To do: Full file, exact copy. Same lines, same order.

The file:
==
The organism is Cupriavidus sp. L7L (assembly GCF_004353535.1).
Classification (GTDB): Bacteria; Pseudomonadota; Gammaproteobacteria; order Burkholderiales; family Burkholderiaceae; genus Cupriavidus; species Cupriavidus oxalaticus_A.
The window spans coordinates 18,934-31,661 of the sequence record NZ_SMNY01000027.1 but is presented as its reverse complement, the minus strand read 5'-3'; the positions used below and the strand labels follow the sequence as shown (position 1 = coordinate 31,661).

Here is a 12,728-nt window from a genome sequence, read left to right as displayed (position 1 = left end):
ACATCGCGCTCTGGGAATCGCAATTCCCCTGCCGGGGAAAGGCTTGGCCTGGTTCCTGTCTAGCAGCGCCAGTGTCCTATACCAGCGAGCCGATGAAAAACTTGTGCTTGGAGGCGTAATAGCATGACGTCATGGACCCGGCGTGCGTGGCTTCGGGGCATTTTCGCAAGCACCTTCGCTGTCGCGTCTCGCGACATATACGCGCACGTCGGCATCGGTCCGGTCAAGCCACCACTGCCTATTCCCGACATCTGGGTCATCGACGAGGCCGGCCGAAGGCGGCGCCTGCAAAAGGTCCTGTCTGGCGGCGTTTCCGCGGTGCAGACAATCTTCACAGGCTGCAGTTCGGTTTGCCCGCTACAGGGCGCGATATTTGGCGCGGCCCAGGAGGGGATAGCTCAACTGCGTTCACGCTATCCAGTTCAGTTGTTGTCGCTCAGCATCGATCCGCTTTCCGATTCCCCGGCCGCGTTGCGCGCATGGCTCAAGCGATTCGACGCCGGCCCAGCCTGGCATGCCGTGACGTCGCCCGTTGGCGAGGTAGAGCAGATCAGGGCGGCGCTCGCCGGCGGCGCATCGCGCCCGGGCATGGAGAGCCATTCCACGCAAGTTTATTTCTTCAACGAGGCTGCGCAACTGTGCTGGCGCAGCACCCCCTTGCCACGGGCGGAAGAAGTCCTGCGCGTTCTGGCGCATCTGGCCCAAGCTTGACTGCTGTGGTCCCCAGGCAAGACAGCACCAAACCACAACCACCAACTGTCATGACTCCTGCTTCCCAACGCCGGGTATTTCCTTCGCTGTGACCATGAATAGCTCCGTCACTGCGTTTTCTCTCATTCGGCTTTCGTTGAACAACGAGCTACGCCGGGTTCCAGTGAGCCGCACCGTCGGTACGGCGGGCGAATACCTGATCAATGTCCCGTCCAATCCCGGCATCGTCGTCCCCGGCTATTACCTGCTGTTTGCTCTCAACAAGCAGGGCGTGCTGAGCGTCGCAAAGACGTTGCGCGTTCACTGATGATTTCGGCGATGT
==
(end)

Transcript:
The organism is Cupriavidus sp. L7L (assembly GCF_004353535.1).
Classification (GTDB): Bacteria; Pseudomonadota; Gammaproteobacteria; order Burkholderiales; family Burkholderiaceae; genus Cupriavidus; species Cupriavidus oxalaticus_A.
The window spans coordinates 18,934-31,661 of the sequence record NZ_SMNY01000027.1 but is presented as its reverse complement, the minus strand read 5'-3'; the positions used below and the strand labels follow the sequence as shown (position 1 = coordinate 31,661).

Here is a 12,728-nt window from a genome sequence, read left to right as displayed (position 1 = left end):
ACATCGCGCTCTGGGAATCGCAATTCCCCTGCCGGGGAAAGGCTTGGCCTGGTTCCTGTCTAGCAGCGCCAGTGTCCTATACCAGCGAGCCGATGAAAAACTTGTGCTTGGAGGCGTAATAGCATGACGTCATGGACCCGGCGTGCGTGGCTTCGGGGCATTTTCGCAAGCACCTTCGCTGTCGCGTCTCGCGACATATACGCGCACGTCGGCATCGGTCCGGTCAAGCCACCACTGCCTATTCCCGACATCTGGGTCATCGACGAGGCCGGCCGAAGGCGGCGCCTGCAAAAGGTCCTGTCTGGCGGCGTTTCCGCGGTGCAGACAATCTTCACAGGCTGCAGTTCGGTTTGCCCGCTACAGGGCGCGATATTTGGCGCGGCCCAGGAGGGGATAGCTCAACTGCGTTCACGCTATCCAGTTCAGTTGTTGTCGCTCAGCATCGATCCGCTTTCCGATTCCCCGGCCGCGTTGCGCGCATGGCTCAAGCGATTCGACGCCGGCCCAGCCTGGCATGCCGTGACGTCGCCCGTTGGCGAGGTAGAGCAGATCAGGGCGGCGCTCGCCGGCGGCGCATCGCGCCCGGGCATGGAGAGCCATTCCACGCAAGTTTATTTCTTCAACGAGGCTGCGCAACTGTGCTGGCGCAGCACCCCCTTGCCACGGGCGGAAGAAGTCCTGCGCGTTCTGGCGCATCTGGCCCAAGCTTGACTGCTGTGGTCCCCAGGCAAGACAGCACCAAACCACAACCACCAACTGTCATGACTCCTGCTTCCCAACGCCGGGTATTTCCTTCGCTGTGACCATGAATAGCTCCGTCACTGCGTTTTCTCTCATTCGGCTTTCGTTGAACAACGAGCTACGCCGGGTTCCAGTGAGCCGCACCGTCGGTACGGCGGGCGAATACCTGATCAATGTCCCGTCCAATCCCGGCATCGTCGTCCCCGGCTATTACCTGCTGTTTGCTCTCAACAAGCAGGGCGTGCTGAGCGTCGCAAAGACGTTGCGCGTTCACTGATGATTTCGGCGATGT